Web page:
And I thy sole adorer, glad to be
Thy sole adorer through infinity.
That were a divine universe enough
For love and me and what to me thou art.
To have thee is a thing made of gods' stuff
And to look on thee eternity's best part.

«O love, my love! Awake with my strong will
Of loving to Olympus and be there
The latest god, whose honey-coloured hair
Takes divine eyes! As thou wert on earth, still
In heaven bodifully be and roam,
A prisoner of that happiness of home,
With elder gods, while I on earth do make
A statue for thy deathlessness' seen sake.

«That deathless statue of thee I shall build
Will be no stone thing, but my great regret
By which our love's eternity is willed.
My sorrow shall make thee its god, and set
Thy naked presence on the parapet
That looks over the seas of future times.
Some shall say all our love was vice and crimes.
Others against our names, as stones, shall whet
The knife of their glad hate of beauty, and make
Our name a pillory, a scaffold and a stake
Whereon to burn our brothers yet unborn.
Yet shall our presence, like eternal morn,
Ever return at Beauty's hour, and shine
Out of the East of Love, and be the shrine
Of future gods that nothing human scorn.

«My love for thee is part of what thou wert
And shall be part of what thy statue will be.
Our double presence unified in thee
Shall make to beat many a future heart.
Ay, were't a statue to be broken and missed,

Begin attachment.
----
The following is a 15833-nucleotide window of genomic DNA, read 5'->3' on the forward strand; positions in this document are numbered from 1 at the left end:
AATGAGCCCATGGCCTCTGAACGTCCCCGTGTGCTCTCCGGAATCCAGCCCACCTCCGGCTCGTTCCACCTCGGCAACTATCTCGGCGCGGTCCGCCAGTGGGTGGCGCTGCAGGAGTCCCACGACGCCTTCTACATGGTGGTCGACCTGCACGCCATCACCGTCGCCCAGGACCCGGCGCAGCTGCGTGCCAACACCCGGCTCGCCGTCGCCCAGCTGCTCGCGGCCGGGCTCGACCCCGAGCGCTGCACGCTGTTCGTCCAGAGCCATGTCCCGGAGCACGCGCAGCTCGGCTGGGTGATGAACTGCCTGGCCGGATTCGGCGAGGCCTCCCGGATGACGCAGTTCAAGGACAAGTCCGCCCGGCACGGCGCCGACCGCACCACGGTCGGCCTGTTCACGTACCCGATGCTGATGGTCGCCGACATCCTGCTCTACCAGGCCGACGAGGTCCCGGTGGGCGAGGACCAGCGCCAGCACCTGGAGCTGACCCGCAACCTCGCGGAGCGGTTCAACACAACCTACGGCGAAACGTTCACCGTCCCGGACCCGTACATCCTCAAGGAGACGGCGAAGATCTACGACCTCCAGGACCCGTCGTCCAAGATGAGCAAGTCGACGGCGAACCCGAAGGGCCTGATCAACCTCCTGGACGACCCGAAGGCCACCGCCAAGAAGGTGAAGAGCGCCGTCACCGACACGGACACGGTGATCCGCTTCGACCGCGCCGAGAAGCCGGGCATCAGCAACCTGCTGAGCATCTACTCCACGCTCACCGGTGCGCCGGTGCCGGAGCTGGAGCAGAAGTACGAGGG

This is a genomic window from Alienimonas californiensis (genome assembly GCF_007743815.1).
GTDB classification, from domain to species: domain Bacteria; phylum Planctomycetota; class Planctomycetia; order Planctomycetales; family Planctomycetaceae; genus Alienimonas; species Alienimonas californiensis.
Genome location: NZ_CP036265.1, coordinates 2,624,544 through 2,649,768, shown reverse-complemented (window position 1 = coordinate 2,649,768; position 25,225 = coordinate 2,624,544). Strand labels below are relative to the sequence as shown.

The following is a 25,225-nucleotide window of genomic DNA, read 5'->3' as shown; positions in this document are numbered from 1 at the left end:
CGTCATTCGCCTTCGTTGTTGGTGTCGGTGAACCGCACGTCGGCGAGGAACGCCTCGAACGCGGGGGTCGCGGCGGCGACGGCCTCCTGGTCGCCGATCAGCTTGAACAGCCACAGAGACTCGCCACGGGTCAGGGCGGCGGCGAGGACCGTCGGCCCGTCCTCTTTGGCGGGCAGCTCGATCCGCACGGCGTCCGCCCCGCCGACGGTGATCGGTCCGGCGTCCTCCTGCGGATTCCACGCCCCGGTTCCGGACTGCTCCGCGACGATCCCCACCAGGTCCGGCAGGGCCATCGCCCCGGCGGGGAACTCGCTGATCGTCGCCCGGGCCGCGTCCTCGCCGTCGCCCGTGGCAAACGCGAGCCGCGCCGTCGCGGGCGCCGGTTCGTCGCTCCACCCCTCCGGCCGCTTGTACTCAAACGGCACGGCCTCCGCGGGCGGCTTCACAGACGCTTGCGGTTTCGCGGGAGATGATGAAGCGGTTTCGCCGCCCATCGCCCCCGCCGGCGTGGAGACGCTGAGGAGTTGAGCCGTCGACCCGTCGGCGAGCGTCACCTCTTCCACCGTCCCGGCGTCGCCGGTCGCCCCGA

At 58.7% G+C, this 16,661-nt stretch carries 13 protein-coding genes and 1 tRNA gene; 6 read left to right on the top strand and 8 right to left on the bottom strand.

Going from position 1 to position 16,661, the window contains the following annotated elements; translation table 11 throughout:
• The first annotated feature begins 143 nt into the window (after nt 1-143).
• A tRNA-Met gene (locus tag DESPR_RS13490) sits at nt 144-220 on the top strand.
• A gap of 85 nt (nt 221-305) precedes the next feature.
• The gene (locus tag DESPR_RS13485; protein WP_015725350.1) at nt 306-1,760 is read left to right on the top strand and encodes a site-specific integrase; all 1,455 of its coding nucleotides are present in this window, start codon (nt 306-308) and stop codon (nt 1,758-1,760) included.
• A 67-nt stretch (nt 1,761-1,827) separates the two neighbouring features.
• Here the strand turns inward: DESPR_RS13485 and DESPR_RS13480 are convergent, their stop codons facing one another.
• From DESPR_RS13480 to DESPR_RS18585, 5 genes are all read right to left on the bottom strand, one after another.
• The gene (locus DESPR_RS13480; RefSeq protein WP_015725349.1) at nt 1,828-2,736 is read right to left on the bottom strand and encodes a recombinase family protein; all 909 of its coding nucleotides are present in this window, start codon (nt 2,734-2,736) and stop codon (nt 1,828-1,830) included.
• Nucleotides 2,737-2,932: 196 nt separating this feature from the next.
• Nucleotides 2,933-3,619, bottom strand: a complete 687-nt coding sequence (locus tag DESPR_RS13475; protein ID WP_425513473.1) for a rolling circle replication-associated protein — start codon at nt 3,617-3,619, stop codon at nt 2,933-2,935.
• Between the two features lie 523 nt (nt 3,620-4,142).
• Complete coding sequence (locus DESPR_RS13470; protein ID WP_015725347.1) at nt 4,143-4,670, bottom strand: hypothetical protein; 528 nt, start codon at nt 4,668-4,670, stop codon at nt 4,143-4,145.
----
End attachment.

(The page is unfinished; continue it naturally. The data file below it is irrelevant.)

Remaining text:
Yet its stone-perfect memory
Would, still more perfect, on Time's shoulders borne,
Overlook the great Morn
From an eternal East.

«Thy statue is of thyself and of me.
Our dual presence has its unity
In that perfection of body, which my love,
In loving it, did out of mortal life
Raise into godness, set above the strife
Of times and changing passions far above.

«The end of days, when Jove is born again,
And Ganymede again pour at his feast,
Shall see our dual soul from death released
And recreated unto love, joy, pain,
Life—all the beauty and the vice and lust,
All the diviner side of flesh, flesh-staged.
And, if our very memory wore to dust,
By the giant race of the end of ages must
Our dual presence once again be raised.»

It rained still. But slow-treading night came in
Closing the weary eyelids of each sense.
The very consciousness of self and soul
Grew, like a landscape through dim raining, dim.
The Emperor lay still, so still that now
He half forgot where now he lay, or whence
The sorrow that was still salt on his lips.
All had been something very far, a scroll
Rolled up. The things he felt were like the rim
That haloes round the moon when the night weeps.

His head was bowed into his arms, and they
On the low couch, foreign to his sense, lay.
His closed eyes seemed open to him and seeing
The naked floor, dark, cold, sad and unmeaning.
His hurting breath was all his sense could know.
Out of the falling darkness the wind rose
And fell. A voice swooned in the courts below.
And the Emperor slept.

                        The gods came now
And bore something away, no sense knows how,
On unseen arms of power and repose.

LISBON, 1915.

 

FINIS

 

Sonnets from the Portuguese

The Prophet